AT&T is well on its way to reaching its network virtualization goals. AT&T CFO John Stephens told investors during the company’s second quarter earnings call yesterday that AT&T has virtualized more than 40 percent of its network functions and is making progress toward its goal of virtualizing 55 percent of its network by year-end.
AT&T reported second quarter consolidated revenues of $39.8 billion with operating income of $7.3 billion. It also reported adjusted earnings per share of $.79 compared to $.72 in the year-ago quarter. “We had stronger EPS because of lower costs,” Stephens said, noting that the company is expecting to lower its costs even more in the coming quarters as more network functions are virtualized and the network becomes more automated.
Stephens said that once the company’s network becomes more than 50 percent virtualized, AT&T believes the cost savings will exceed the costs of additional investment. “We can see the compounding of the savings already,” he said.
Steve Vachon, telecom analyst with Technology Business Research (TBR), said in a research note that he believes AT&T will improve the profitability of its Business Solutions division long-term by adopting NFV and SDN and integrating open-source technologies and white box hardware. He added that the company’s acquisition of Brocade’s Vyatta network operating system will help AT&T meet its goal of virtualizing 75 percent of its network by 2020.
AT&T announced in June that it was buying the Vyatta assets of Brocade, including the Vyatta vRouter. Analysts have speculated that AT&T’s purchase of the vRouter technology means it will use the technology within its own network and resell it to enterprise customers. This move will likely hurt router vendors such as Cisco and Juniper because they will not only lose AT&T’s business but will also be competing against AT&T for enterprise business.
AT&T is continuing to test fixed wireless 5G using millimeter wave (mmWave) spectrum. Stephens said that it will expand the friendly user trial that it is conducting in Austin, Texas, to other markets. In those tests, participants can stream live TV and experience faster network speeds.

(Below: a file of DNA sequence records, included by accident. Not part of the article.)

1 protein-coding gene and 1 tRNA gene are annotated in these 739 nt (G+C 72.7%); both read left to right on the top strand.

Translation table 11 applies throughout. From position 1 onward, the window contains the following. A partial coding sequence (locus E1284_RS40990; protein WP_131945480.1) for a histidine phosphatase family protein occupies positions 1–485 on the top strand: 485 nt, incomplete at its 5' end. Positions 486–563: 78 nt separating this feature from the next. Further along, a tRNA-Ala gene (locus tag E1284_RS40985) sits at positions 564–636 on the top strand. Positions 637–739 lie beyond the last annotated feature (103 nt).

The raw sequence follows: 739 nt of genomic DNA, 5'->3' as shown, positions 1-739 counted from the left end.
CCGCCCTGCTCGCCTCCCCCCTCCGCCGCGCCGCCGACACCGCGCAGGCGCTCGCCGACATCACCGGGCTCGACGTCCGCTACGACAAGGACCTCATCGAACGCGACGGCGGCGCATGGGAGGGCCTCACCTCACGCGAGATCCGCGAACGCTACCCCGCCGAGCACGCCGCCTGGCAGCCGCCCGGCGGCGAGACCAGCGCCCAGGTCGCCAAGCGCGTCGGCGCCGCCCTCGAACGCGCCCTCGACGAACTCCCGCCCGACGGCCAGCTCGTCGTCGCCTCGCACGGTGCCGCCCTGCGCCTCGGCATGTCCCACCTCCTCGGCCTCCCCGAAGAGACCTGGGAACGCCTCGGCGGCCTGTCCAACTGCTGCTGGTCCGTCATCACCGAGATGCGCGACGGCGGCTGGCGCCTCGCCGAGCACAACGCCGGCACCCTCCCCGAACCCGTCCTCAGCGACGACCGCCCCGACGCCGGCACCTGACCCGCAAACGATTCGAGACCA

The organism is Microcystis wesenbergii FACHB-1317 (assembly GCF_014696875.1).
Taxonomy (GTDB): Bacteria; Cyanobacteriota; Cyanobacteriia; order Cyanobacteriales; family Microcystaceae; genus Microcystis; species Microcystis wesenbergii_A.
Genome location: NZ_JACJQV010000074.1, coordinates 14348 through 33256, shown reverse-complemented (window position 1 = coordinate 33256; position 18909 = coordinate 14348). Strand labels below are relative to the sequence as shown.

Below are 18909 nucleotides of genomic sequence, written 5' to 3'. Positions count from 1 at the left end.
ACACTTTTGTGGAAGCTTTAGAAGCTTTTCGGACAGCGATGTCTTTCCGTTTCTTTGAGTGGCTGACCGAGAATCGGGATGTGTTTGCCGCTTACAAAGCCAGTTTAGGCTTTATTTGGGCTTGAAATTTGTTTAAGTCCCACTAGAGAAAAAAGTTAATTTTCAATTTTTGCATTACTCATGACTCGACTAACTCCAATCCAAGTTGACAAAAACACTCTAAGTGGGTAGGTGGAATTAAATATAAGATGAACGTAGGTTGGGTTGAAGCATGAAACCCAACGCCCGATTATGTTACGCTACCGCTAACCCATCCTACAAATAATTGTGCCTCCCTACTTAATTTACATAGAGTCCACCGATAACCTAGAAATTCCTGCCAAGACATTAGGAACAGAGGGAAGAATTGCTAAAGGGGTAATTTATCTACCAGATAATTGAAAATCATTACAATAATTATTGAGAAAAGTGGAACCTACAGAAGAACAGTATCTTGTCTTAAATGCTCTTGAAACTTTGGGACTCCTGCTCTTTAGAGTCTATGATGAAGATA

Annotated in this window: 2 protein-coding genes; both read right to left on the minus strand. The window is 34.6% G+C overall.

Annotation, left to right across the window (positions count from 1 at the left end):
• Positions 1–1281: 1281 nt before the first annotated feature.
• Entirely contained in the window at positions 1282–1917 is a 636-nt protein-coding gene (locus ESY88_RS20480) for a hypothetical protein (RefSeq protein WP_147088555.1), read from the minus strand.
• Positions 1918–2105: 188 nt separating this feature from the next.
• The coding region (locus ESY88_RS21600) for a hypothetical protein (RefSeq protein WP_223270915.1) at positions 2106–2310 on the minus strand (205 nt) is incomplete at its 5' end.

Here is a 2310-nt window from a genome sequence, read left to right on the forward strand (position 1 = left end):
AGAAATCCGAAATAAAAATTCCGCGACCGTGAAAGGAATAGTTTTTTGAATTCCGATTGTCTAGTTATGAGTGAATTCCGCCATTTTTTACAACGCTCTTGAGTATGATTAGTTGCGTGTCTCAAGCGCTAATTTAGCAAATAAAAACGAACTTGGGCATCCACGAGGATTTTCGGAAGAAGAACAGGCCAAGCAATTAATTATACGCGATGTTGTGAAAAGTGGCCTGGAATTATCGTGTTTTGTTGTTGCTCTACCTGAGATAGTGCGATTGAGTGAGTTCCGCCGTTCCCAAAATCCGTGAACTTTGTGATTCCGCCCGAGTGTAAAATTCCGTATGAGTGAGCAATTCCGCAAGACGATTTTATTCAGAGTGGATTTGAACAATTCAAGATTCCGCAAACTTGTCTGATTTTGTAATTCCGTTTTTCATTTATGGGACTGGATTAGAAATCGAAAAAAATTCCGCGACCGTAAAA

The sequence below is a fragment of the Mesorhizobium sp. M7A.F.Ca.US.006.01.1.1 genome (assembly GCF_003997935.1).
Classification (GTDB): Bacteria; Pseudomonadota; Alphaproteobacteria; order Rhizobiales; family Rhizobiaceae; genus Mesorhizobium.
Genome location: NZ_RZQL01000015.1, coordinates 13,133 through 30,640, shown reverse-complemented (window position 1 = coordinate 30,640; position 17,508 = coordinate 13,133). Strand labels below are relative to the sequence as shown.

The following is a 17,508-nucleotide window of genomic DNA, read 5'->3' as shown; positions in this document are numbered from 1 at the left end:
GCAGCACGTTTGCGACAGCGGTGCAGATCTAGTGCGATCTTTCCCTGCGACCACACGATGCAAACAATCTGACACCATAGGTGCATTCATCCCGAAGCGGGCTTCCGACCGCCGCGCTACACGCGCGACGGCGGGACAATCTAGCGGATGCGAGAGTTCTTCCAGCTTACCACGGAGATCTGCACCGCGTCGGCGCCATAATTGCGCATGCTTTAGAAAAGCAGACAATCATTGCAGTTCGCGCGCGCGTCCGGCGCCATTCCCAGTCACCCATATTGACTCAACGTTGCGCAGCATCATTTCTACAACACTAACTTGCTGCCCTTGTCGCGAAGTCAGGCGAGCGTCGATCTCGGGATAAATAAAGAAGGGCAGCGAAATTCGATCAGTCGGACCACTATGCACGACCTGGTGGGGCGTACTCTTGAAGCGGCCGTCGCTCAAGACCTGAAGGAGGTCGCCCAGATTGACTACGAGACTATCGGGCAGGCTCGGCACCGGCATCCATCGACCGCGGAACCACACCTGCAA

In a recent interview with SDxCentral, Gordon Mansfield, AT&T’s VP of RAN and device design, said that so far there have been few surprises from the trials. He did note, however, that the 5G trials allow vendors to develop products as the standards evolve instead of waiting for the standards to be complete. That will help accelerate deployment because commercial products will be available within months of the completion of the 5G standard.
Stephens also noted that the company’s contract with the government to deploy the FirstNet first responder network will help it more economically build its 5G network. Under the terms of the deal, AT&T will get access to FirstNet’s 700 MHz spectrum and $6.5 billion to design and operate the nationwide network. Stephens said that AT&T intends to begin to deploy wireless services in the 700 MHz spectrum by year-end, and when it does it will also increase its use of LTE-license assisted access (LAA) with carrier aggregation.
LAA will help the company prepare for 5G because it will provide additional bandwidth. And by deploying LAA when it is also building the FirstNet network, AT&T will only have to “touch” the towers and cell sites once versus multiple times, reducing costs.
Update: This article was updated to reflect that Stephens said more than 40 percent of the network was virtualized, not 47 percent, as originally reported.